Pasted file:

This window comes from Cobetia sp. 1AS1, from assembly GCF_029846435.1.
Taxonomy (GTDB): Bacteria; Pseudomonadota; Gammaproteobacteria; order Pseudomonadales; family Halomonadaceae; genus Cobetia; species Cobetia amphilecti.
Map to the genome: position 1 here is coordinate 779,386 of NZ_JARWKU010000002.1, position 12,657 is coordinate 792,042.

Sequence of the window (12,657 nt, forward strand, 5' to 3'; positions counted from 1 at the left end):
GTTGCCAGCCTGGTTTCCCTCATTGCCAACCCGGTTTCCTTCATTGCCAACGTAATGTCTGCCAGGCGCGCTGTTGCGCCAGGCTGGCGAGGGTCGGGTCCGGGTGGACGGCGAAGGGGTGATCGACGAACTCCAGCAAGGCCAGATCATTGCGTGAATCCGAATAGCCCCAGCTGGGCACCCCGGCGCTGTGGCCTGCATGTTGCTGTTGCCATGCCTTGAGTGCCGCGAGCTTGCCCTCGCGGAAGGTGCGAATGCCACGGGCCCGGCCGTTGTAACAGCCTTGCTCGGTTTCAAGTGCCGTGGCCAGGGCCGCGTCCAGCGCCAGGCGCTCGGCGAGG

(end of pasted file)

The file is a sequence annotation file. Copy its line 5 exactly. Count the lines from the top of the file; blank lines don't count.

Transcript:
GTTGCCAGCCTGGTTTCCCTCATTGCCAACCCGGTTTCCTTCATTGCCAACGTAATGTCTGCCAGGCGCGCTGTTGCGCCAGGCTGGCGAGGGTCGGGTCCGGGTGGACGGCGAAGGGGTGATCGACGAACTCCAGCAAGGCCAGATCATTGCGTGAATCCGAATAGCCCCAGCTGGGCACCCCGGCGCTGTGGCCTGCATGTTGCTGTTGCCATGCCTTGAGTGCCGCGAGCTTGCCCTCGCGGAAGGTGCGAATGCCACGGGCCCGGCCGTTGTAACAGCCTTGCTCGGTTTCAAGTGCCGTGGCCAGGGCCGCGTCCAGCGCCAGGCGCTCGGCGAGG